• <iframe src="/player/embed/1250233411/1250321384" width="100%" height="290" frameborder="0" scrolling="no" title="NPR embedded audio player">
  • Transcript
Photo illustration by Becky Harlan/NPR

Want to lend a friend money? Ask yourself if you can afford to never see it again

  • Download
  • <iframe src="/player/embed/1248683940/1251306724" width="100%" height="290" frameborder="0" scrolling="no" title="NPR embedded audio player">

Social Security's finances have improved slightly in the last year. But benefits are still facing an automatic cut in less than a decade unless Congress takes steps to prop up the program. Kevin Dietsch/Getty Images hide caption

toggle caption
Kevin Dietsch/Getty Images

BYD electric cars wait to be loaded onto a ship at a port in Yantai, China, on April 18. China has rapidly become a major auto exporter, but tariffs have kept cheap Chinese EVs out of the U.S. market — so far. STR/AFP via Getty Images hide caption

toggle caption
STR/AFP via Getty Images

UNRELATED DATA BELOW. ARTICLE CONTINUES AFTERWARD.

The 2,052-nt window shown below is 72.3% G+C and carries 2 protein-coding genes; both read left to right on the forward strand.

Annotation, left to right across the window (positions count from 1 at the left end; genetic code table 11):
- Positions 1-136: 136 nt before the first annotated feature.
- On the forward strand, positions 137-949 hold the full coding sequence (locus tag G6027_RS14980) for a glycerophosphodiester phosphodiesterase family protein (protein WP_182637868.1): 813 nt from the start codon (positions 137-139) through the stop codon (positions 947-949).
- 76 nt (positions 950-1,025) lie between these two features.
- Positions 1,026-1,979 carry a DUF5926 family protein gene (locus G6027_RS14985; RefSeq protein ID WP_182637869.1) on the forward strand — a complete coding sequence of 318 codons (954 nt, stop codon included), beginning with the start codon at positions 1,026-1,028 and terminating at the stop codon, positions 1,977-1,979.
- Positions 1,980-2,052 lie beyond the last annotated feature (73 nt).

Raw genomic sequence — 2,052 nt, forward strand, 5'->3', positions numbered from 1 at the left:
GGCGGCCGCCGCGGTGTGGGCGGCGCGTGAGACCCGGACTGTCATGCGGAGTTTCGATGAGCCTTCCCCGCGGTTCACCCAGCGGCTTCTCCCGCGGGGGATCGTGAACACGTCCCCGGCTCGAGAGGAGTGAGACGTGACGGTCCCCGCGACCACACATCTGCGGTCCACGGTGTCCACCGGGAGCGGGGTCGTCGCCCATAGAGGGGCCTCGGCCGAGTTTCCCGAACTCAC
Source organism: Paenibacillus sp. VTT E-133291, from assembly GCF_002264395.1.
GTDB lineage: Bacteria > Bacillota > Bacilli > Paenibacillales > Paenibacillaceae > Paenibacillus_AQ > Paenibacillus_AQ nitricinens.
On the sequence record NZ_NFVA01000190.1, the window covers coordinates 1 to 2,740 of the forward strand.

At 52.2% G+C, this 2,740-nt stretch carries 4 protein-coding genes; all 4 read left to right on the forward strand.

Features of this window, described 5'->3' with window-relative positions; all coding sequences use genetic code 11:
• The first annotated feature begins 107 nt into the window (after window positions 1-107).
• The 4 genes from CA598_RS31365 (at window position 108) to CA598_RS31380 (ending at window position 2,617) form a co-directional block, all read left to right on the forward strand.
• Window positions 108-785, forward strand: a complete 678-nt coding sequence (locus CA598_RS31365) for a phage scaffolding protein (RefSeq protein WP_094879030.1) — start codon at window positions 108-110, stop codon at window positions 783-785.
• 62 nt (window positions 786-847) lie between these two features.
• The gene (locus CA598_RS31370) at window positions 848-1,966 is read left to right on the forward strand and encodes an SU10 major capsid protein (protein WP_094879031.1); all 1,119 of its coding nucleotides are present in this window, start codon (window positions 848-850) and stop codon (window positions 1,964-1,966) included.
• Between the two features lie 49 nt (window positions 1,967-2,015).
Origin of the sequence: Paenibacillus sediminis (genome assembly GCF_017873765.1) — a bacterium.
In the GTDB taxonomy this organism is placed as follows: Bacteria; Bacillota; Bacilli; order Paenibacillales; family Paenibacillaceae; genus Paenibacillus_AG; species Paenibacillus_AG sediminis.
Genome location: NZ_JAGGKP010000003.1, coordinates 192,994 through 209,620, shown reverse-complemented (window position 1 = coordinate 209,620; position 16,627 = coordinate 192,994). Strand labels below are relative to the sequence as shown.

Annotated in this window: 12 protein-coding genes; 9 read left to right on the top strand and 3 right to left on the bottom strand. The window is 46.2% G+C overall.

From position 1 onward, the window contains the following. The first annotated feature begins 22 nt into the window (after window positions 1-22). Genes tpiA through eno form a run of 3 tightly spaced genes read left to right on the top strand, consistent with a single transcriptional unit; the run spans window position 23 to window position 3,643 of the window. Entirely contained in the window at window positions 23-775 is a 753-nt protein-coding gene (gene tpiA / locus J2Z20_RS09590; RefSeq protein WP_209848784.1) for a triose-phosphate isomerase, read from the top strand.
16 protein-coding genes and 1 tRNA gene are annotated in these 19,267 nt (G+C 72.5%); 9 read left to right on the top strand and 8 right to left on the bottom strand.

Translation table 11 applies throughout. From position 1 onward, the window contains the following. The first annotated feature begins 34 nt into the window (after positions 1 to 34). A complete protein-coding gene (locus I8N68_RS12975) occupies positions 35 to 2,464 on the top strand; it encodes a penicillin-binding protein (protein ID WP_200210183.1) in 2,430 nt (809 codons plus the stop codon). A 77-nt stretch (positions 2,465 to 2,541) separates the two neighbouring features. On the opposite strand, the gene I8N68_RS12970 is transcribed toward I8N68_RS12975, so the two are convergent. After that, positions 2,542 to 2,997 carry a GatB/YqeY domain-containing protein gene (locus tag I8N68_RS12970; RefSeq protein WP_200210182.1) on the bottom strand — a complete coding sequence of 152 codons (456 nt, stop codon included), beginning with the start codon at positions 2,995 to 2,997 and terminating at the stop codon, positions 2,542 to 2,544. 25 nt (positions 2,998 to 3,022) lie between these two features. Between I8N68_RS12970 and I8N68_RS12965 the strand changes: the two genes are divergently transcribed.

China makes cheap electric vehicles. Why can't American shoppers buy them?

  • Download
  • <iframe src="/player/embed/1248065838/1249130966" width="100%" height="290" frameborder="0" scrolling="no" title="NPR embedded audio player">

Iowa recently became the fourth Republican-led state to ban spending public money on basic income programs that do not have a work requirement. olando_o/Getty Images hide caption

toggle caption
olando_o/Getty Images

After a boom in cash aid to tackle poverty, some states are now banning it

  • Download
  • <iframe src="/player/embed/1248663386/1248863483" width="100%" height="290" frameborder="0" scrolling="no" title="NPR embedded audio player">
  • Transcript

Rhaina Cohen and her husband live in a row house with another couple and their two children in Washington, D.C. Cohen says they wanted to share a home with people who they were excited to live with — and who they could depend on. From left to right: Cohen, her husband, her housemate's child and her housemate. Rhaina Cohen hide caption

toggle caption
Rhaina Cohen

The medical device maker Philips has agreed to a $1.1 billion settlement to address claims brought by thousands of people with sleep apnea who say they were injured by the company's CPAP machines. Smith Collection/Gado/Getty Images hide caption

toggle caption
Smith Collection/Gado/Getty Images

Some baby boomers would like to downsize from their large homes, but say it doesn't make financial sense. Single-family homes in Dumfries, Va., are seen here last year. Amanda Andrade-Rhoades/The Washington Post via Getty Images hide caption

toggle caption
Amanda Andrade-Rhoades/The Washington Post via Getty Images